||4R01CA158361-05 Interpret this number
||Temple Univ Of The Commonwealth
||Pediatrician Advice, Family Counseling, & Shs Reduction for Underserved Children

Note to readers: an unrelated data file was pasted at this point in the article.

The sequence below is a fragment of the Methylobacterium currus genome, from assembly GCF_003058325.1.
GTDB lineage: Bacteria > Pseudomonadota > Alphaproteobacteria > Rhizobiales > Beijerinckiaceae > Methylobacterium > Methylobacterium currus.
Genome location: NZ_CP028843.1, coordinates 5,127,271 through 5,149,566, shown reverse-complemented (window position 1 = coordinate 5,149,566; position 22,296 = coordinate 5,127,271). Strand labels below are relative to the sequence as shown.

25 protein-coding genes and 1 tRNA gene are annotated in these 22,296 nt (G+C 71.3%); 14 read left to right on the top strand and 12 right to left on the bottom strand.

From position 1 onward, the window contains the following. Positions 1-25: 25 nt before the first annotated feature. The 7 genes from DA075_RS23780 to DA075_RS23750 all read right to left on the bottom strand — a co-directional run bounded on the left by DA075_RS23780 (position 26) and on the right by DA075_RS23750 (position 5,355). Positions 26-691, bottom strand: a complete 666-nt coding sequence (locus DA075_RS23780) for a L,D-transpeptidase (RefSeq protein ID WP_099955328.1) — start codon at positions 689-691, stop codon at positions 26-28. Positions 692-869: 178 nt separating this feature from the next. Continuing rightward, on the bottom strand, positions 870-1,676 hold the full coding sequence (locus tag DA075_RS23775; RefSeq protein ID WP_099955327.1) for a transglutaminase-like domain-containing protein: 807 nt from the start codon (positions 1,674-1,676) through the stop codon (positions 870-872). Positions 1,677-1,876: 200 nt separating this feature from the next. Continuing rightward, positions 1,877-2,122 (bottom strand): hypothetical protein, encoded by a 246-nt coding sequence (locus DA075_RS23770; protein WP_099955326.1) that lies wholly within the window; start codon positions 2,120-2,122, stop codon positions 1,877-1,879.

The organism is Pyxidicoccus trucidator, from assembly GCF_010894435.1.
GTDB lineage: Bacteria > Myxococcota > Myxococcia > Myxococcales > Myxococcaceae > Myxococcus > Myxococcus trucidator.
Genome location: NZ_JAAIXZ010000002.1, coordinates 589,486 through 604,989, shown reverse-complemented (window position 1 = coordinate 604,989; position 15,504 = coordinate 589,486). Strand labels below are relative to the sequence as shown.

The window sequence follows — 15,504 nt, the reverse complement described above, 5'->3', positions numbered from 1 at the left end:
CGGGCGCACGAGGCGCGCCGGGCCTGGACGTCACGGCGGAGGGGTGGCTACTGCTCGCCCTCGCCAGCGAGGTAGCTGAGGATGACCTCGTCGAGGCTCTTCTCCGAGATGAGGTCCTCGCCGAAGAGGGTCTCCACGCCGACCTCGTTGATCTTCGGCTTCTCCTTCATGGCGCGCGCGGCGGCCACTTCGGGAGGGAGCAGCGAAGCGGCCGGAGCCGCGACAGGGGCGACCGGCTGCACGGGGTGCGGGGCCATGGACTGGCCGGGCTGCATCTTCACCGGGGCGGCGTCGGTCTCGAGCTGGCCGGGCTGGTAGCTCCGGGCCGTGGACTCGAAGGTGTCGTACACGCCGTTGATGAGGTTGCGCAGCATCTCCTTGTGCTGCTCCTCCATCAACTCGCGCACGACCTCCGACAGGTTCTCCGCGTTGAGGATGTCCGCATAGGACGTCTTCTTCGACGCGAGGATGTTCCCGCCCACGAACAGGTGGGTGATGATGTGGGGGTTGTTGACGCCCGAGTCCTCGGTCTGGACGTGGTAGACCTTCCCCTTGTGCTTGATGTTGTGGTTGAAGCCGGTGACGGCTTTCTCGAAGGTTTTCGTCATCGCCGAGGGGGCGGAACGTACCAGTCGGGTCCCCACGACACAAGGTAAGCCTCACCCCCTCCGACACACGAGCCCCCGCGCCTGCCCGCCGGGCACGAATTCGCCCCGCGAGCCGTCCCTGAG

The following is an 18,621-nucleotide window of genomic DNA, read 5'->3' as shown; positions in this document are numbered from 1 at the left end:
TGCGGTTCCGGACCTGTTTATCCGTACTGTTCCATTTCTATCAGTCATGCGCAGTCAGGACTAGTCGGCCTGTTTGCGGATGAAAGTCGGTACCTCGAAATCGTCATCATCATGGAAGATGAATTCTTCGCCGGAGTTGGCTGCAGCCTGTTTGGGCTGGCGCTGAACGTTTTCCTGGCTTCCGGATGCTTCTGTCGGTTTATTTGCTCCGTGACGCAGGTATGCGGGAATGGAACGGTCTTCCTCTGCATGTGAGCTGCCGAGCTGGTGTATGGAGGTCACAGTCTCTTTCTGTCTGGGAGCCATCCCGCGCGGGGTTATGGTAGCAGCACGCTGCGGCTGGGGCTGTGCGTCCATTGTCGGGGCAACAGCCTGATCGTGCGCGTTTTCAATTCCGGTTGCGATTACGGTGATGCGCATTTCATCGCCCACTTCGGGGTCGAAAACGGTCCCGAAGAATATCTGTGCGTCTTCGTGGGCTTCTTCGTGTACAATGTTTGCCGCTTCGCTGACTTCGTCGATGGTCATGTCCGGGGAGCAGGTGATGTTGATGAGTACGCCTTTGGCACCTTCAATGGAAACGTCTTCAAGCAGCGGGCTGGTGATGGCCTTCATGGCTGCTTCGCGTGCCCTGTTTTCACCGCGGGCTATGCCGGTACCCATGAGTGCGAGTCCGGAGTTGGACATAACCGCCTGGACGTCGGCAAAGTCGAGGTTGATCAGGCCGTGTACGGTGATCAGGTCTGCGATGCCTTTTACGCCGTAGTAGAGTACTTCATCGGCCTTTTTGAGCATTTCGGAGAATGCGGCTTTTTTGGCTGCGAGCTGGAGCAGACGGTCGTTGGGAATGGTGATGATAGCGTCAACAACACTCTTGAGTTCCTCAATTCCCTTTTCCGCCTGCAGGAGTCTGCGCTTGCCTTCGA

DESCRIPTION (provided by applicant): Child secondhand smoke exposure (SHSe) is a significant, complex public health problem that is linked to cancer and cardiovascular disease risk factors, and many other health consequences including asthma, otitis, SIDS, and dental carries. With many regions adopting public smoking bans, reducing home-level smoking (homes and cars) has become the last bastion of intervention to protect children from SHSe. In addition, reducing SHSe in low-income, medically-underserved communities has become a public health priority due to the increased SHSe morbidity burden these populations bear. Given evidence that single-level approaches (e.g., home smoking bans brief provider advice) are insufficient to tackle the many facets of this multi- determined problem, this proposal will test a comprehensive, multilevel intervention in communities with the highest SHSe morbidity risks. The proposed intervention model integrates strategies across clinic, family, and community levels of service. While specific components are evidence-based, the proposed model is novel and consistent with the NIH roadmap to advance the science of behavior change by testing multilevel interventions. We propose to provide a clinic-level quality improvement (CQI) intervention based on Clinical Effort Against Secondhand Smoke Exposure (CEASE) to address child SHSe in 4 pediatric clinics in low-income Philadelphia communities. We will then randomize 466 eligible smoking parents visiting these clinics into a home-level behavioral counseling intervention (CQI+BC) based on Family Rules for Establishing Smoke-free Homes (FRESH), or a home-level attention control intervention (CQI+A). CQI+BC merges behavioral counseling (e.g., intensive skills training, support) where SHSe occurs (home/car) with navigation of community-level services to facilitate access to and effective use of no-cost nicotine withdrawal medications. Participants will complete assessments at pre-treatment, 3-month end of treatment, and 12-month follow-up. The primary aim is to test the hypothesis that relative to CQI+A, CQI+BC will result in greater reductions in child cotinine (SHSe biomarker) and reported cigarettes exposed/day. A secondary aim is to test the hypothesis that relative to CQI+A, CQI+BC will result in a higher cotinine-verified, 7-day point prevalence quit rate among parents. We also will test the hypothesis that social support, coping skills, and self-efficacy mediate effects of CQI+BC on smoking outcomes and explore whether other smokers at home, level of nicotine dependence, and depression/anxiety symptoms attenuate treatment effects. The proposed approach is likely to be more effective than existing, single-level approaches because the integrated intervention levels reinforce one another, potentially producing synergistic effects on outcomes. In addition to improving patient care, this model has high potential for dissemination and public health impact by reducing tobacco-related health and cost burdens in target populations that would benefit most from this approach. Findings from mediator and moderator aims will inform theory and future directions in this field by identifying how and for whom the intervention works.
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